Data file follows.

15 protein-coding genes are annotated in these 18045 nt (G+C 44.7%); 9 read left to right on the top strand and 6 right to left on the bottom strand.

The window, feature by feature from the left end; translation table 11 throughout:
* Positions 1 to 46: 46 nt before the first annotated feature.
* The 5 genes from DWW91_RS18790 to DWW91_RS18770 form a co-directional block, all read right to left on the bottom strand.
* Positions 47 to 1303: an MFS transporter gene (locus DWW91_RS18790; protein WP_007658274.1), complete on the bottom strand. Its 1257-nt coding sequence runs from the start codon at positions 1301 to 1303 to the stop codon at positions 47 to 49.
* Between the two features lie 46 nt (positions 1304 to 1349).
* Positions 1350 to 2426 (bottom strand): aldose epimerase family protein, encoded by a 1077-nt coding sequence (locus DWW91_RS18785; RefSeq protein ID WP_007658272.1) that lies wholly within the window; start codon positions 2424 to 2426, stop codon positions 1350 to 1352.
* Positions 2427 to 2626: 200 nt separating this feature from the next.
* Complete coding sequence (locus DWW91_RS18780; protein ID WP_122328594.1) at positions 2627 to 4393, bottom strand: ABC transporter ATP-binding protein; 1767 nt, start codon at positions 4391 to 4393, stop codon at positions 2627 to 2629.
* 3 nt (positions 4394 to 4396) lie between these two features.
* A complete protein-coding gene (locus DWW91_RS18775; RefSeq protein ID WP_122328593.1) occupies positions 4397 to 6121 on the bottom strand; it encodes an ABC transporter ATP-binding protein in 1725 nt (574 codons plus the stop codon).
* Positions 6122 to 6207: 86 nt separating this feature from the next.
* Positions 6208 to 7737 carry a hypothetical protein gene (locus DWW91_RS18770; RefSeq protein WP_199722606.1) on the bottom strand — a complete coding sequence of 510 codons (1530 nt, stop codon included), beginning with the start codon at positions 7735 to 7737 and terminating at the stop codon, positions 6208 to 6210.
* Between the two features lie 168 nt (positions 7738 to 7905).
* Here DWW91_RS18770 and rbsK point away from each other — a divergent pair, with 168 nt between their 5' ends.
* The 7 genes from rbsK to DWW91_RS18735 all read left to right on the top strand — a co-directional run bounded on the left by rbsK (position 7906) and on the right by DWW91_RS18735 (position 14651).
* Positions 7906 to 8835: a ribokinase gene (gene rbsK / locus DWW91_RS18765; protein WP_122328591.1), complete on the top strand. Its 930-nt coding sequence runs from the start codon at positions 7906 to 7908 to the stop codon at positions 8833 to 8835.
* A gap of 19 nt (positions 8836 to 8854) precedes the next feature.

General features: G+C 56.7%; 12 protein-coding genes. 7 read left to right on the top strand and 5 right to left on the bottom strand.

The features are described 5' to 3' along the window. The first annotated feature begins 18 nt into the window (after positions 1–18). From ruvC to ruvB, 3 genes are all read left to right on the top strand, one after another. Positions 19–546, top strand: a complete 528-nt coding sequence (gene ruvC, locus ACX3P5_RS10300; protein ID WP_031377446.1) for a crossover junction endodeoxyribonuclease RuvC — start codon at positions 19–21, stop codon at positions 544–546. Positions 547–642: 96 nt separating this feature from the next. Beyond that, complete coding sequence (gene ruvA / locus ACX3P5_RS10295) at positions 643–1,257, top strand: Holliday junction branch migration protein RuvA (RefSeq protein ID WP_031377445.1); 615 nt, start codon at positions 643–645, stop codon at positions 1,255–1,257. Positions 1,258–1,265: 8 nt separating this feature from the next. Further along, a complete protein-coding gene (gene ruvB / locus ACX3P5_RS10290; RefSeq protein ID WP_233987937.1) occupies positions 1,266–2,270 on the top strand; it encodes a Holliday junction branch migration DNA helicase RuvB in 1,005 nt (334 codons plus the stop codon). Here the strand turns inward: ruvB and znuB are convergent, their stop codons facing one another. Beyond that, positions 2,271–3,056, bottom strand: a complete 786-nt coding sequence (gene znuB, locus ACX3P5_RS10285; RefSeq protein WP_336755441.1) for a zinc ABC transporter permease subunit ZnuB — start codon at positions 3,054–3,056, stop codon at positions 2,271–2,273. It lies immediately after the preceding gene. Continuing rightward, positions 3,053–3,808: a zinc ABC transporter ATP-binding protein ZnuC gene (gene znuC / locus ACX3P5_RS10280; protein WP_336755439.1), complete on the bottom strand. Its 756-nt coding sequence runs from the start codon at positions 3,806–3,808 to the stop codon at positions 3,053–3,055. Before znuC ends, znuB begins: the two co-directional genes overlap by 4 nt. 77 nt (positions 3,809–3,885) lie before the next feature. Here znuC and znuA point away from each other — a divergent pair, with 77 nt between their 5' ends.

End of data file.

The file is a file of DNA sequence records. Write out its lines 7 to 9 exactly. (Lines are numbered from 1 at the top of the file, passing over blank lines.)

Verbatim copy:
* Positions 1350 to 2426 (bottom strand): aldose epimerase family protein, encoded by a 1077-nt coding sequence (locus DWW91_RS18785; RefSeq protein ID WP_007658272.1) that lies wholly within the window; start codon positions 2424 to 2426, stop codon positions 1350 to 1352.
* Positions 2427 to 2626: 200 nt separating this feature from the next.
* Complete coding sequence (locus DWW91_RS18780; protein ID WP_122328594.1) at positions 2627 to 4393, bottom strand: ABC transporter ATP-binding protein; 1767 nt, start codon at positions 4391 to 4393, stop codon at positions 2627 to 2629.